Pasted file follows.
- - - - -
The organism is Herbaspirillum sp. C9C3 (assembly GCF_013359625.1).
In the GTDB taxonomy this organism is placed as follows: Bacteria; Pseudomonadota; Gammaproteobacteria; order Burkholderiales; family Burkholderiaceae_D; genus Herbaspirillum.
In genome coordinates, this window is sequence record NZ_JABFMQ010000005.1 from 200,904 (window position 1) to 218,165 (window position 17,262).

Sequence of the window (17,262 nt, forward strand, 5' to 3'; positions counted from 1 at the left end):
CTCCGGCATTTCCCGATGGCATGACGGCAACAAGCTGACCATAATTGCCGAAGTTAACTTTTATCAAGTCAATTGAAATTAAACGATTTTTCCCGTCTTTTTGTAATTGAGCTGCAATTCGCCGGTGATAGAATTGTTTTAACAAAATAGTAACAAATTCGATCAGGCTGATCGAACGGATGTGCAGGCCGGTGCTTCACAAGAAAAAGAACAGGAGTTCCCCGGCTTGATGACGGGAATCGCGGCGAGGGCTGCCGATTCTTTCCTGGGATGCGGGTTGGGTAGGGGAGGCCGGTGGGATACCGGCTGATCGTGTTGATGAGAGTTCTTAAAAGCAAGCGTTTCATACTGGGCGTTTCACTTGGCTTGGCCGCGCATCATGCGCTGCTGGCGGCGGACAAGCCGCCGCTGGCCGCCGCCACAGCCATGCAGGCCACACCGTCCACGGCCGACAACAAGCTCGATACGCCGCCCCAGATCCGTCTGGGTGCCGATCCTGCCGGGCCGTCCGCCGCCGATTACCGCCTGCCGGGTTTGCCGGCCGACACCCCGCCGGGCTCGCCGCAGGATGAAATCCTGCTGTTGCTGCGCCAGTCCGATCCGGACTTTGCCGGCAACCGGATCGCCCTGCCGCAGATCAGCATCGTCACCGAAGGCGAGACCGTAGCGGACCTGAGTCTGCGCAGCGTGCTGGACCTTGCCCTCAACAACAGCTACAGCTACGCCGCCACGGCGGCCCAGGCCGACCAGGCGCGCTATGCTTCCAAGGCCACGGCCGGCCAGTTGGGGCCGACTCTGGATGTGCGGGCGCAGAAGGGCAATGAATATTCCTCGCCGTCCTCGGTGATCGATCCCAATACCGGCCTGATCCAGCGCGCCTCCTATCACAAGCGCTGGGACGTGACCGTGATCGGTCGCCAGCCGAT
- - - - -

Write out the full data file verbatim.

The organism is Herbaspirillum sp. C9C3 (assembly GCF_013359625.1).
In the GTDB taxonomy this organism is placed as follows: Bacteria; Pseudomonadota; Gammaproteobacteria; order Burkholderiales; family Burkholderiaceae_D; genus Herbaspirillum.
In genome coordinates, this window is sequence record NZ_JABFMQ010000005.1 from 200,904 (window position 1) to 218,165 (window position 17,262).

Sequence of the window (17,262 nt, forward strand, 5' to 3'; positions counted from 1 at the left end):
CTCCGGCATTTCCCGATGGCATGACGGCAACAAGCTGACCATAATTGCCGAAGTTAACTTTTATCAAGTCAATTGAAATTAAACGATTTTTCCCGTCTTTTTGTAATTGAGCTGCAATTCGCCGGTGATAGAATTGTTTTAACAAAATAGTAACAAATTCGATCAGGCTGATCGAACGGATGTGCAGGCCGGTGCTTCACAAGAAAAAGAACAGGAGTTCCCCGGCTTGATGACGGGAATCGCGGCGAGGGCTGCCGATTCTTTCCTGGGATGCGGGTTGGGTAGGGGAGGCCGGTGGGATACCGGCTGATCGTGTTGATGAGAGTTCTTAAAAGCAAGCGTTTCATACTGGGCGTTTCACTTGGCTTGGCCGCGCATCATGCGCTGCTGGCGGCGGACAAGCCGCCGCTGGCCGCCGCCACAGCCATGCAGGCCACACCGTCCACGGCCGACAACAAGCTCGATACGCCGCCCCAGATCCGTCTGGGTGCCGATCCTGCCGGGCCGTCCGCCGCCGATTACCGCCTGCCGGGTTTGCCGGCCGACACCCCGCCGGGCTCGCCGCAGGATGAAATCCTGCTGTTGCTGCGCCAGTCCGATCCGGACTTTGCCGGCAACCGGATCGCCCTGCCGCAGATCAGCATCGTCACCGAAGGCGAGACCGTAGCGGACCTGAGTCTGCGCAGCGTGCTGGACCTTGCCCTCAACAACAGCTACAGCTACGCCGCCACGGCGGCCCAGGCCGACCAGGCGCGCTATGCTTCCAAGGCCACGGCCGGCCAGTTGGGGCCGACTCTGGATGTGCGGGCGCAGAAGGGCAATGAATATTCCTCGCCGTCCTCGGTGATCGATCCCAATACCGGCCTGATCCAGCGCGCCTCCTATCACAAGCGCTGGGACGTGACCGTGATCGGTCGCCAGCCGAT